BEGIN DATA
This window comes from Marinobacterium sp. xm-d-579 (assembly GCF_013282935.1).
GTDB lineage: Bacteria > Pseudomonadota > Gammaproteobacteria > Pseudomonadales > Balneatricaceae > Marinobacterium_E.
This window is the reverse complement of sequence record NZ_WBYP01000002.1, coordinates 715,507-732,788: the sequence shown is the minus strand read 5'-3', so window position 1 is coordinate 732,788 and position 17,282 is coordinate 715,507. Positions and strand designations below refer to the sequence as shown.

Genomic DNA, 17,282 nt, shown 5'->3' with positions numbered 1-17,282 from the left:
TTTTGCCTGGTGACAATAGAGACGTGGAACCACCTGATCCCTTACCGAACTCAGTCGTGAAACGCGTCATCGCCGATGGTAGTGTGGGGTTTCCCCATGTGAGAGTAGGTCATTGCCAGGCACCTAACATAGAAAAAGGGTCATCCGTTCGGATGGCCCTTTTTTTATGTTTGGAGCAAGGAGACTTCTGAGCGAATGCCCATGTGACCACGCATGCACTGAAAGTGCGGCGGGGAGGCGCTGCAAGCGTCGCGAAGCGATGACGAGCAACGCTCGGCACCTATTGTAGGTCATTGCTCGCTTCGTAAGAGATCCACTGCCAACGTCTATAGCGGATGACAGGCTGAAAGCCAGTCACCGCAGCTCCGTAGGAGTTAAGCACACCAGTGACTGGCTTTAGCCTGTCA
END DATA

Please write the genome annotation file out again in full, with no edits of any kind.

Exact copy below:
This window comes from Marinobacterium sp. xm-d-579 (assembly GCF_013282935.1).
GTDB lineage: Bacteria > Pseudomonadota > Gammaproteobacteria > Pseudomonadales > Balneatricaceae > Marinobacterium_E.
This window is the reverse complement of sequence record NZ_WBYP01000002.1, coordinates 715,507-732,788: the sequence shown is the minus strand read 5'-3', so window position 1 is coordinate 732,788 and position 17,282 is coordinate 715,507. Positions and strand designations below refer to the sequence as shown.

Genomic DNA, 17,282 nt, shown 5'->3' with positions numbered 1-17,282 from the left:
TTTTGCCTGGTGACAATAGAGACGTGGAACCACCTGATCCCTTACCGAACTCAGTCGTGAAACGCGTCATCGCCGATGGTAGTGTGGGGTTTCCCCATGTGAGAGTAGGTCATTGCCAGGCACCTAACATAGAAAAAGGGTCATCCGTTCGGATGGCCCTTTTTTTATGTTTGGAGCAAGGAGACTTCTGAGCGAATGCCCATGTGACCACGCATGCACTGAAAGTGCGGCGGGGAGGCGCTGCAAGCGTCGCGAAGCGATGACGAGCAACGCTCGGCACCTATTGTAGGTCATTGCTCGCTTCGTAAGAGATCCACTGCCAACGTCTATAGCGGATGACAGGCTGAAAGCCAGTCACCGCAGCTCCGTAGGAGTTAAGCACACCAGTGACTGGCTTTAGCCTGTCA